Stress Urinary Incontinence (SUI) is one of the most common types of incontinence, affecting approximately one in three women at some point in their lives. SUI is the involuntary leaking of urine during physical activity caused by weak pelvic muscles. Those who experience SUI may notice this occurs while engaging in exercise, sneezing or coughing, or during sex. Lifestyle changes and medical intervention can help decrease the severity of SUI. (http://bit.ly/1FkBNpg)
Lifestyle Changes: Changes in your daily routine can help control SUI. If you consume an excessive amount of liquid during the day, try to cut back while still getting the recommended daily amount of water. Smoking can increase coughing which often aggravates SUI by putting pressure on the bladder. In addition to countless health benefits, quitting smoking can help decrease the symptoms of SUI. If you have a Body Mass Index (BMI) over 25, consider talking with your doctor about ways to lose weight safely. Reducing your weight takes pressure off the pelvic organs which will result in fewer leaks. Strengthening your pelvic area using Kegel exercises may also help to keep urine in the bladder longer. (http://1.usa.gov/1jEduiB)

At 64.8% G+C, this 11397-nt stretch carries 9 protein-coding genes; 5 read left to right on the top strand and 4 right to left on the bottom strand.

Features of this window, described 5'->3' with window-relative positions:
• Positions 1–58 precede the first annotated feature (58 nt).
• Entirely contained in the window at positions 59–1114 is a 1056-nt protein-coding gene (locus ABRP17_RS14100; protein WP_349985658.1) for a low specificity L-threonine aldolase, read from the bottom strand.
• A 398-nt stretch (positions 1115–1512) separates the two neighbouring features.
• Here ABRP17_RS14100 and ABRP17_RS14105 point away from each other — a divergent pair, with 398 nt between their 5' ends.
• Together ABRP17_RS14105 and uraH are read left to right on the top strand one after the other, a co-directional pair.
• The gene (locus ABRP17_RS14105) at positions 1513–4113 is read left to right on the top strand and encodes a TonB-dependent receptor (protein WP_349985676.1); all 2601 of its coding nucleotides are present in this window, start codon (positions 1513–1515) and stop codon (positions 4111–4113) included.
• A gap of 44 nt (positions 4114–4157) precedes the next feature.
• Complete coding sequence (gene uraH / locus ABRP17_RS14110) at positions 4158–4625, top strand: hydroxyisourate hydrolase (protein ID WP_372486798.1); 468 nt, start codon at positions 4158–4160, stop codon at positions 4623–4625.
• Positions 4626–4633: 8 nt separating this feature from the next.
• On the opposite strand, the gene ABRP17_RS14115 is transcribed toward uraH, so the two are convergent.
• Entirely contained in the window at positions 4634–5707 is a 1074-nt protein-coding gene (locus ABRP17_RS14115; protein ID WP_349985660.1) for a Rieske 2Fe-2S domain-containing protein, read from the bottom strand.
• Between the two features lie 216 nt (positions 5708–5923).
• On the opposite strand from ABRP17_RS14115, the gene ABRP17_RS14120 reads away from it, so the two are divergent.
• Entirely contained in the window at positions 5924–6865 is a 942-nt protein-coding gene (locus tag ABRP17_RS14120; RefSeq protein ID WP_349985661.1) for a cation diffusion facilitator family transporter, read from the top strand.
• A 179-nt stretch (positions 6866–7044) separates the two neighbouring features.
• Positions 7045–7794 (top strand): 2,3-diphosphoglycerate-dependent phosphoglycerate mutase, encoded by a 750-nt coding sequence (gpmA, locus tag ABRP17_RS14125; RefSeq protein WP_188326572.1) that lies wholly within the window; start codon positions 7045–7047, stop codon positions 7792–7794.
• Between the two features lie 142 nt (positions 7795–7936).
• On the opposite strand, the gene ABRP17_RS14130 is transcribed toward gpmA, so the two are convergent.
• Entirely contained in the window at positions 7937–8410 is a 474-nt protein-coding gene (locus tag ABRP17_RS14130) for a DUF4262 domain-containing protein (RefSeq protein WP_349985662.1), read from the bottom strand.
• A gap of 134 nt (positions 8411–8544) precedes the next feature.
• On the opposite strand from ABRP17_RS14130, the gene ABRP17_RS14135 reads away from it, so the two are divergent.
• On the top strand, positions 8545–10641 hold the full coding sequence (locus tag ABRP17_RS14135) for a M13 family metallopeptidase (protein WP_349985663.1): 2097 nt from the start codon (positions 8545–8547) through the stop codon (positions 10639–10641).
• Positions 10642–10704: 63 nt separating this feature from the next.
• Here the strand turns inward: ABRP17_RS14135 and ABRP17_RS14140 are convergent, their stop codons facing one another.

Nonsurgical Treatment Options: Including lifestyle modifications, there are many nonsurgical treatment options for SUI. An external device referred to as a pessary can be inserted against the vaginal wall to support the bladder neck. Transurethral Bulking Agents are also available to thicken the urethra and decrease urine leakage. Talk to your Greater Boston Urology physician to determine the best options for treating your SUI. (http://1.usa.gov/1jEduiB)
Surgery Treatment Options: Greater Boston Urology utilizes the highest quality-products manufactured with unwavering integrity by ASTORA Women’s Health. If you’re unable to gain control of your SUI through lifestyle changes and nonsurgical treatment options, surgical methods are available to increase your quality-of-life. A sling may be used to support the urethra and help to keep it from leaking. Slings are designed from soft mesh which has been used to treat incontinence since 1968, as described by ASTORA Women’s Health. (http://bit.ly/1IuwrzO)
According to the Urology Care Foundation, one-fourth to one-third of Americans suffers from urinary incontinence. Those who have incontinence are often hesitant to share their symptoms with a health care provider. ASTORA Women’s Health reports that less than 50% of those who experience urinary incontinence have discussed their symptoms with a physician. Greater Boston Urology is proud to provide educational resources through its blogs to help individuals make informed healthcare choices.